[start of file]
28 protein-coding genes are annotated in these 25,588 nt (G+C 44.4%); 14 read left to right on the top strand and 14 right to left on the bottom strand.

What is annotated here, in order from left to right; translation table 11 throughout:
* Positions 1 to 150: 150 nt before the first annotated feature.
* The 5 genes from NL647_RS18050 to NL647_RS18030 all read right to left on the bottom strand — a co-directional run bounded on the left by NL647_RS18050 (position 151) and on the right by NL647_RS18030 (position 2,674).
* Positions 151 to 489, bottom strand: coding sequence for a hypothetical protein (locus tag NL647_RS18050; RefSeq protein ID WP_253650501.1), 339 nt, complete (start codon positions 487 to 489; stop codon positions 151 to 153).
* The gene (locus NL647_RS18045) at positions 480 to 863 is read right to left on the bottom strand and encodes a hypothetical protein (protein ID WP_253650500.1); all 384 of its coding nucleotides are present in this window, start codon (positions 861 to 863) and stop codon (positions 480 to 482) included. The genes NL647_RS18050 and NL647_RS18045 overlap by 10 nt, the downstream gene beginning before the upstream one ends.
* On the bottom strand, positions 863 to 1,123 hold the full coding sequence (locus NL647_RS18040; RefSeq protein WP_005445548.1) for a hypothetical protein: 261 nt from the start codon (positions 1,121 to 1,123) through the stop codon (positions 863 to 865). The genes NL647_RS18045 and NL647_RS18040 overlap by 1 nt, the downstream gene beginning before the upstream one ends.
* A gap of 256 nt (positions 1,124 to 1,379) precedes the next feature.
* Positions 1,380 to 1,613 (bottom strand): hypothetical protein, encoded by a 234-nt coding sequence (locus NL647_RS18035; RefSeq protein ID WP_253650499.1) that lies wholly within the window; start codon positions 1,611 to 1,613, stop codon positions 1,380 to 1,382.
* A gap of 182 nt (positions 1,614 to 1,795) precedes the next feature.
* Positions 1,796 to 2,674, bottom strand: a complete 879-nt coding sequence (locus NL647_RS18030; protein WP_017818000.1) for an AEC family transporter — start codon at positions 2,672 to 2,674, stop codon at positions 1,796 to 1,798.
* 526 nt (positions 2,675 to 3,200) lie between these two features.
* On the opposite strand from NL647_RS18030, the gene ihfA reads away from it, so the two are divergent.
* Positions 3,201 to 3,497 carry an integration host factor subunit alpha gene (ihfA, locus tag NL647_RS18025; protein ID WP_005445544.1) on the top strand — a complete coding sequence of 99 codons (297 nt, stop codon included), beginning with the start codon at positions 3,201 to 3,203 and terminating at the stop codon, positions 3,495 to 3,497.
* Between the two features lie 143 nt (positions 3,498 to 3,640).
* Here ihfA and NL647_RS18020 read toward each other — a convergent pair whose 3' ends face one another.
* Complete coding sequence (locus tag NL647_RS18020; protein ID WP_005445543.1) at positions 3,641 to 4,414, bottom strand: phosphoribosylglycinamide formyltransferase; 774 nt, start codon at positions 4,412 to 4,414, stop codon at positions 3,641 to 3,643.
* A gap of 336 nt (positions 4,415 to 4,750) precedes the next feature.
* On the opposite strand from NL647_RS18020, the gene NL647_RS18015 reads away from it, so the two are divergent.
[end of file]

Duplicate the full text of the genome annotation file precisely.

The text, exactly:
28 protein-coding genes are annotated in these 25,588 nt (G+C 44.4%); 14 read left to right on the top strand and 14 right to left on the bottom strand.

What is annotated here, in order from left to right; translation table 11 throughout:
* Positions 1 to 150: 150 nt before the first annotated feature.
* The 5 genes from NL647_RS18050 to NL647_RS18030 all read right to left on the bottom strand — a co-directional run bounded on the left by NL647_RS18050 (position 151) and on the right by NL647_RS18030 (position 2,674).
* Positions 151 to 489, bottom strand: coding sequence for a hypothetical protein (locus tag NL647_RS18050; RefSeq protein ID WP_253650501.1), 339 nt, complete (start codon positions 487 to 489; stop codon positions 151 to 153).
* The gene (locus NL647_RS18045) at positions 480 to 863 is read right to left on the bottom strand and encodes a hypothetical protein (protein ID WP_253650500.1); all 384 of its coding nucleotides are present in this window, start codon (positions 861 to 863) and stop codon (positions 480 to 482) included. The genes NL647_RS18050 and NL647_RS18045 overlap by 10 nt, the downstream gene beginning before the upstream one ends.
* On the bottom strand, positions 863 to 1,123 hold the full coding sequence (locus NL647_RS18040; RefSeq protein WP_005445548.1) for a hypothetical protein: 261 nt from the start codon (positions 1,121 to 1,123) through the stop codon (positions 863 to 865). The genes NL647_RS18045 and NL647_RS18040 overlap by 1 nt, the downstream gene beginning before the upstream one ends.
* A gap of 256 nt (positions 1,124 to 1,379) precedes the next feature.
* Positions 1,380 to 1,613 (bottom strand): hypothetical protein, encoded by a 234-nt coding sequence (locus NL647_RS18035; RefSeq protein ID WP_253650499.1) that lies wholly within the window; start codon positions 1,611 to 1,613, stop codon positions 1,380 to 1,382.
* A gap of 182 nt (positions 1,614 to 1,795) precedes the next feature.
* Positions 1,796 to 2,674, bottom strand: a complete 879-nt coding sequence (locus NL647_RS18030; protein WP_017818000.1) for an AEC family transporter — start codon at positions 2,672 to 2,674, stop codon at positions 1,796 to 1,798.
* 526 nt (positions 2,675 to 3,200) lie between these two features.
* On the opposite strand from NL647_RS18030, the gene ihfA reads away from it, so the two are divergent.
* Positions 3,201 to 3,497 carry an integration host factor subunit alpha gene (ihfA, locus tag NL647_RS18025; protein ID WP_005445544.1) on the top strand — a complete coding sequence of 99 codons (297 nt, stop codon included), beginning with the start codon at positions 3,201 to 3,203 and terminating at the stop codon, positions 3,495 to 3,497.
* Between the two features lie 143 nt (positions 3,498 to 3,640).
* Here ihfA and NL647_RS18020 read toward each other — a convergent pair whose 3' ends face one another.
* Complete coding sequence (locus tag NL647_RS18020; protein ID WP_005445543.1) at positions 3,641 to 4,414, bottom strand: phosphoribosylglycinamide formyltransferase; 774 nt, start codon at positions 4,412 to 4,414, stop codon at positions 3,641 to 3,643.
* A gap of 336 nt (positions 4,415 to 4,750) precedes the next feature.
* On the opposite strand from NL647_RS18020, the gene NL647_RS18015 reads away from it, so the two are divergent.